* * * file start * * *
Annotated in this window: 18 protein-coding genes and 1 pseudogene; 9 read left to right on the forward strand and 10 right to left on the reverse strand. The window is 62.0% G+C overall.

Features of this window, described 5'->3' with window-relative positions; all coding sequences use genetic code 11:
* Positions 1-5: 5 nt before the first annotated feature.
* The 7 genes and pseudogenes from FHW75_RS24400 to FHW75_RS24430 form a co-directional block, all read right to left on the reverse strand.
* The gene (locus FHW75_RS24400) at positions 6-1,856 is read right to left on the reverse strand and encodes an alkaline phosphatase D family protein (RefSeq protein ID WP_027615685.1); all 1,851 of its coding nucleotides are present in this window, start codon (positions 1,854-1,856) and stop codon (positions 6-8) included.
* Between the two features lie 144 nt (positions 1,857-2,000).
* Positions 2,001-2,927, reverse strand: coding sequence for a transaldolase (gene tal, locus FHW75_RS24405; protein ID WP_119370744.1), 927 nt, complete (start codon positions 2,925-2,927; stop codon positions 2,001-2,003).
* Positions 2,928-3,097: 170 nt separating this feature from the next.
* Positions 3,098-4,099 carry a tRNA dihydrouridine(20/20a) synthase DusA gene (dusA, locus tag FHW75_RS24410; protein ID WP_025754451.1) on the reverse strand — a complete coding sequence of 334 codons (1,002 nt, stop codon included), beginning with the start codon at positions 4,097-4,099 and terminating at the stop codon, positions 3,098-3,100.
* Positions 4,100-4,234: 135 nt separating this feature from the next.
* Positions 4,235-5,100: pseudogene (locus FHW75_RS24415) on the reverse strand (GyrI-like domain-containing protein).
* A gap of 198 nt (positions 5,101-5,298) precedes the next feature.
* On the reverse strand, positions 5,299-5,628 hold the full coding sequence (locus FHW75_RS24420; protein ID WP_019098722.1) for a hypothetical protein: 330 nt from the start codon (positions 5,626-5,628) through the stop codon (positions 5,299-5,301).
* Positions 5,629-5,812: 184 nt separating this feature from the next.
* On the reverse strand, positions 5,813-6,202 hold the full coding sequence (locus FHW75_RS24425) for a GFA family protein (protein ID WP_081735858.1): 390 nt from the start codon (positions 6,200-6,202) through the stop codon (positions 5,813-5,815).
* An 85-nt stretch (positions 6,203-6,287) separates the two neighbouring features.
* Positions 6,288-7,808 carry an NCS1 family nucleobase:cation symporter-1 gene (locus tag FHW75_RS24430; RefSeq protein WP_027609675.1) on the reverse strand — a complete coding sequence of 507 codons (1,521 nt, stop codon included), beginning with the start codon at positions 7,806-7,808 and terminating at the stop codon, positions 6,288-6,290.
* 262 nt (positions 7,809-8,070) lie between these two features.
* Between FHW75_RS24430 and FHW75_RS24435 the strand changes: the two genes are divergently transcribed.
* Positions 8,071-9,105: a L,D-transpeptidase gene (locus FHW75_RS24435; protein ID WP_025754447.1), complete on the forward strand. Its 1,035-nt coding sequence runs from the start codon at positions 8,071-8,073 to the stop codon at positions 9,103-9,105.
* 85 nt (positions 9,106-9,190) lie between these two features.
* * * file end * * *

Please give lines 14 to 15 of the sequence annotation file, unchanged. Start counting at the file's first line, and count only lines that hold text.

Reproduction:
* Positions 5,629-5,812: 184 nt separating this feature from the next.
* On the reverse strand, positions 5,813-6,202 hold the full coding sequence (locus FHW75_RS24425) for a GFA family protein (protein ID WP_081735858.1): 390 nt from the start codon (positions 6,200-6,202) through the stop codon (positions 5,813-5,815).